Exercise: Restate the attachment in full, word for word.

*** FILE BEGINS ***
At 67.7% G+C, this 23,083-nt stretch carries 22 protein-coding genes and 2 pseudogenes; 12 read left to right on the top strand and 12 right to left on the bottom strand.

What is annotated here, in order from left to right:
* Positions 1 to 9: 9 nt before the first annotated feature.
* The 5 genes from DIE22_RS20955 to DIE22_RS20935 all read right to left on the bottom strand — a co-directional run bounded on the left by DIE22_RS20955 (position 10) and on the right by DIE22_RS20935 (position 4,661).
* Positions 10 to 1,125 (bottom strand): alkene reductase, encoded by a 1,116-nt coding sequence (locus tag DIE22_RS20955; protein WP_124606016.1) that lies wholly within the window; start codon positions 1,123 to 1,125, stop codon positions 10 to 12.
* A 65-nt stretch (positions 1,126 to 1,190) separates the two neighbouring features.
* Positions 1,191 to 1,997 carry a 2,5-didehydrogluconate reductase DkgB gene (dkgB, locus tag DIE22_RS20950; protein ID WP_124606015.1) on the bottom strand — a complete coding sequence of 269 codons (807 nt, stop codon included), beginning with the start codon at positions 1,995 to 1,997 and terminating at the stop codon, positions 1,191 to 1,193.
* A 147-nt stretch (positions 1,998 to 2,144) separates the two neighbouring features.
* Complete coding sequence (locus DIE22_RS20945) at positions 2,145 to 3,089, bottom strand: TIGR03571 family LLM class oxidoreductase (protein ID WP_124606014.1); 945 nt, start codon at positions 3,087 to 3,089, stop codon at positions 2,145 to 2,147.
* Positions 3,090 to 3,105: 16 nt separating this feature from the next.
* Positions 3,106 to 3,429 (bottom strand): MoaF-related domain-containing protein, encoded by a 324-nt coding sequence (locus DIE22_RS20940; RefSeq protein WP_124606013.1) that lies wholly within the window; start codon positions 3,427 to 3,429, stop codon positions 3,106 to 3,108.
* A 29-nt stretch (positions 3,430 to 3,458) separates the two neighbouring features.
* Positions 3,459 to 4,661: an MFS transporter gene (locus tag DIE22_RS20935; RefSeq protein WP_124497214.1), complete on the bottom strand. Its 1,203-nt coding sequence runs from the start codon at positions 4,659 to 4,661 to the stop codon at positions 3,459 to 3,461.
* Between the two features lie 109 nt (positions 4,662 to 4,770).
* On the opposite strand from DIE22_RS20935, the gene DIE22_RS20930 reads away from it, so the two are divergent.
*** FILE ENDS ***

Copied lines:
At 67.7% G+C, this 23,083-nt stretch carries 22 protein-coding genes and 2 pseudogenes; 12 read left to right on the top strand and 12 right to left on the bottom strand.

What is annotated here, in order from left to right:
* Positions 1 to 9: 9 nt before the first annotated feature.
* The 5 genes from DIE22_RS20955 to DIE22_RS20935 all read right to left on the bottom strand — a co-directional run bounded on the left by DIE22_RS20955 (position 10) and on the right by DIE22_RS20935 (position 4,661).
* Positions 10 to 1,125 (bottom strand): alkene reductase, encoded by a 1,116-nt coding sequence (locus tag DIE22_RS20955; protein WP_124606016.1) that lies wholly within the window; start codon positions 1,123 to 1,125, stop codon positions 10 to 12.
* A 65-nt stretch (positions 1,126 to 1,190) separates the two neighbouring features.
* Positions 1,191 to 1,997 carry a 2,5-didehydrogluconate reductase DkgB gene (dkgB, locus tag DIE22_RS20950; protein ID WP_124606015.1) on the bottom strand — a complete coding sequence of 269 codons (807 nt, stop codon included), beginning with the start codon at positions 1,995 to 1,997 and terminating at the stop codon, positions 1,191 to 1,193.
* A 147-nt stretch (positions 1,998 to 2,144) separates the two neighbouring features.
* Complete coding sequence (locus DIE22_RS20945) at positions 2,145 to 3,089, bottom strand: TIGR03571 family LLM class oxidoreductase (protein ID WP_124606014.1); 945 nt, start codon at positions 3,087 to 3,089, stop codon at positions 2,145 to 2,147.
* Positions 3,090 to 3,105: 16 nt separating this feature from the next.
* Positions 3,106 to 3,429 (bottom strand): MoaF-related domain-containing protein, encoded by a 324-nt coding sequence (locus DIE22_RS20940; RefSeq protein WP_124606013.1) that lies wholly within the window; start codon positions 3,427 to 3,429, stop codon positions 3,106 to 3,108.
* A 29-nt stretch (positions 3,430 to 3,458) separates the two neighbouring features.
* Positions 3,459 to 4,661: an MFS transporter gene (locus tag DIE22_RS20935; RefSeq protein WP_124497214.1), complete on the bottom strand. Its 1,203-nt coding sequence runs from the start codon at positions 4,659 to 4,661 to the stop codon at positions 3,459 to 3,461.
* Between the two features lie 109 nt (positions 4,662 to 4,770).
* On the opposite strand from DIE22_RS20935, the gene DIE22_RS20930 reads away from it, so the two are divergent.